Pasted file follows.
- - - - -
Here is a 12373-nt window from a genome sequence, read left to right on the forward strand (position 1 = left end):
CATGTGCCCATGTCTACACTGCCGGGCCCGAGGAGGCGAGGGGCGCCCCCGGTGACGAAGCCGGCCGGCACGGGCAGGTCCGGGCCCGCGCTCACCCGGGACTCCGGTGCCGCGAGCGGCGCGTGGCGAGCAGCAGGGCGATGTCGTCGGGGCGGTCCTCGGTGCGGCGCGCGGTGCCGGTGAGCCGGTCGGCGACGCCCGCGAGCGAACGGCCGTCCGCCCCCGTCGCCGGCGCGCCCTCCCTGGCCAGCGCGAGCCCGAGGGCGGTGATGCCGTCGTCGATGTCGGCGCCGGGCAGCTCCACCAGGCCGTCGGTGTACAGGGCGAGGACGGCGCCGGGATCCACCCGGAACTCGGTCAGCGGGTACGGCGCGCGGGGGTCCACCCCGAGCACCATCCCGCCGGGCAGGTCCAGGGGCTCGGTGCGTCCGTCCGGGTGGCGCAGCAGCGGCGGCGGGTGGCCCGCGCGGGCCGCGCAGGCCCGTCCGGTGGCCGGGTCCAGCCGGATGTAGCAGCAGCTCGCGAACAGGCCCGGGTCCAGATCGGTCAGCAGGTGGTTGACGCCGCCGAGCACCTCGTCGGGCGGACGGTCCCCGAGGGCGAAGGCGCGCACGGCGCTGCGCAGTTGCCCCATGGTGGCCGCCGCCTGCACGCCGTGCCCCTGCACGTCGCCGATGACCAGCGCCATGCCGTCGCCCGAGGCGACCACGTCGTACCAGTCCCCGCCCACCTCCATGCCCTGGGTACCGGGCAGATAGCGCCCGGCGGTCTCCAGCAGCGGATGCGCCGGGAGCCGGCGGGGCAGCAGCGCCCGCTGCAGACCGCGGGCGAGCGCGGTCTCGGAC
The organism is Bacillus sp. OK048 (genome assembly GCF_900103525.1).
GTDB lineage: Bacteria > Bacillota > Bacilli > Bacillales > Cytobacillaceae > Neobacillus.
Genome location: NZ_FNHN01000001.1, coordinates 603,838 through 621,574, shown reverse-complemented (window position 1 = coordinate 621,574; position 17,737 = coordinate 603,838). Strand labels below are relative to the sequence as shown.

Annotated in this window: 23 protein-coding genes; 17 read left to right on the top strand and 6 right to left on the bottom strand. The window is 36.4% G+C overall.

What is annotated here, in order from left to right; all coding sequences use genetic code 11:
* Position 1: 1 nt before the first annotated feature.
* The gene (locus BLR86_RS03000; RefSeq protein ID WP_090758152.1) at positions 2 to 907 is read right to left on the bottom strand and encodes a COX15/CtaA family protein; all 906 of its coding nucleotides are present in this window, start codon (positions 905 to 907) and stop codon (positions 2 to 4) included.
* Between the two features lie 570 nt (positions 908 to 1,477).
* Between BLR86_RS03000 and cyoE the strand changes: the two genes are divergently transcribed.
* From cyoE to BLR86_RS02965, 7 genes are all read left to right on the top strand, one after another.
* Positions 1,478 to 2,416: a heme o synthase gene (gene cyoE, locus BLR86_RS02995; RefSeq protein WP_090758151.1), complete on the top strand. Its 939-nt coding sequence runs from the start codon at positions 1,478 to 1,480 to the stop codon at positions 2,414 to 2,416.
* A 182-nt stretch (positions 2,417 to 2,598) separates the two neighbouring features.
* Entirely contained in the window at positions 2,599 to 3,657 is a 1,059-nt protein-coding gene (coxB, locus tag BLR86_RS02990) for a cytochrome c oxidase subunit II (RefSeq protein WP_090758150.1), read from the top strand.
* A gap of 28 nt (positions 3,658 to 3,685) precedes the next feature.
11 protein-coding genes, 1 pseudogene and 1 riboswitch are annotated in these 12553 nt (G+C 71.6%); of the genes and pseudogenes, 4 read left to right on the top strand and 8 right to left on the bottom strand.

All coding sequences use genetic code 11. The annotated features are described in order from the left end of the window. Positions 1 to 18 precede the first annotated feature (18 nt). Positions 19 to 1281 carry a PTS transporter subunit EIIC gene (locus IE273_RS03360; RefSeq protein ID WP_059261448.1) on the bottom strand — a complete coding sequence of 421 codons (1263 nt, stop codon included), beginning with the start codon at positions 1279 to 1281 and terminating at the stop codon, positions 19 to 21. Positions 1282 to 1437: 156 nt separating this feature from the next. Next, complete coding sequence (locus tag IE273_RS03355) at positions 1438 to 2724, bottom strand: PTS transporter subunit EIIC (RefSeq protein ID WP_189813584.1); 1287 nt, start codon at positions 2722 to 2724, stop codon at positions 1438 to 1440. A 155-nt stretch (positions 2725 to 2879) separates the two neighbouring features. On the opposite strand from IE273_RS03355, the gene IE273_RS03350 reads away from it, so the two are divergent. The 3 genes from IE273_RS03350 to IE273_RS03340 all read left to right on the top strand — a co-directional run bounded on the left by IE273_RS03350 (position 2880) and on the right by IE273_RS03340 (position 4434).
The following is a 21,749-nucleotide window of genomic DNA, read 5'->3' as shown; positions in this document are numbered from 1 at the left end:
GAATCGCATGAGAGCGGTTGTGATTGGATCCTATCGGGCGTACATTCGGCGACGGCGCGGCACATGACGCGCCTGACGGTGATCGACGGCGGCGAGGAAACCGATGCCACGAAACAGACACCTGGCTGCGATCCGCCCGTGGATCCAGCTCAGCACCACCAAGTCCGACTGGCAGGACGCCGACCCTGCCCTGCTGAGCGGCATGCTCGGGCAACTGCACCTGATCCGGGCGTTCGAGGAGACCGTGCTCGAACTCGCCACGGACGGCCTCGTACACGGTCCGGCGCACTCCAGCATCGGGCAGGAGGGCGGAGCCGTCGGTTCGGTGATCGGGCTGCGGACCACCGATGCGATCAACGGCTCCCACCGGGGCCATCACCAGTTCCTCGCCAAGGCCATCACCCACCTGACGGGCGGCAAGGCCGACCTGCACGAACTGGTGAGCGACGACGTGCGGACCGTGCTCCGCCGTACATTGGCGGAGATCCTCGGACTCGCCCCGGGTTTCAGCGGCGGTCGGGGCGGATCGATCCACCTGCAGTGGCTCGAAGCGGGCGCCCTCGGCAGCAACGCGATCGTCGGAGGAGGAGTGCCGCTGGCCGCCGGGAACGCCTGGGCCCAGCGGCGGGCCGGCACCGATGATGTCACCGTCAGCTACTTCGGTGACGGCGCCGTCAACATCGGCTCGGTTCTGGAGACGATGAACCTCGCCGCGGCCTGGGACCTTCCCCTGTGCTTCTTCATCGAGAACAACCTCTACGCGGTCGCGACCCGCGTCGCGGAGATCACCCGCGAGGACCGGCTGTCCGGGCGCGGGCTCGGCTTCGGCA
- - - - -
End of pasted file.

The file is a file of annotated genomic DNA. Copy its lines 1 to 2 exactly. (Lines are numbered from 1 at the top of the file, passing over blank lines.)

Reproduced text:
Here is a 12373-nt window from a genome sequence, read left to right on the forward strand (position 1 = left end):
CATGTGCCCATGTCTACACTGCCGGGCCCGAGGAGGCGAGGGGCGCCCCCGGTGACGAAGCCGGCCGGCACGGGCAGGTCCGGGCCCGCGCTCACCCGGGACTCCGGTGCCGCGAGCGGCGCGTGGCGAGCAGCAGGGCGATGTCGTCGGGGCGGTCCTCGGTGCGGCGCGCGGTGCCGGTGAGCCGGTCGGCGACGCCCGCGAGCGAACGGCCGTCCGCCCCCGTCGCCGGCGCGCCCTCCCTGGCCAGCGCGAGCCCGAGGGCGGTGATGCCGTCGTCGATGTCGGCGCCGGGCAGCTCCACCAGGCCGTCGGTGTACAGGGCGAGGACGGCGCCGGGATCCACCCGGAACTCGGTCAGCGGGTACGGCGCGCGGGGGTCCACCCCGAGCACCATCCCGCCGGGCAGGTCCAGGGGCTCGGTGCGTCCGTCCGGGTGGCGCAGCAGCGGCGGCGGGTGGCCCGCGCGGGCCGCGCAGGCCCGTCCGGTGGCCGGGTCCAGCCGGATGTAGCAGCAGCTCGCGAACAGGCCCGGGTCCAGATCGGTCAGCAGGTGGTTGACGCCGCCGAGCACCTCGTCGGGCGGACGGTCCCCGAGGGCGAAGGCGCGCACGGCGCTGCGCAGTTGCCCCATGGTGGCCGCCGCCTGCACGCCGTGCCCCTGCACGTCGCCGATGACCAGCGCCATGCCGTCGCCCGAGGCGACCACGTCGTACCAGTCCCCGCCCACCTCCATGCCCTGGGTACCGGGCAGATAGCGCCCGGCGGTCTCCAGCAGCGGATGCGCCGGGAGCCGGCGGGGCAGCAGCGCCCGCTGCAGACCGCGGGCGAGCGCGGTCTCGGAC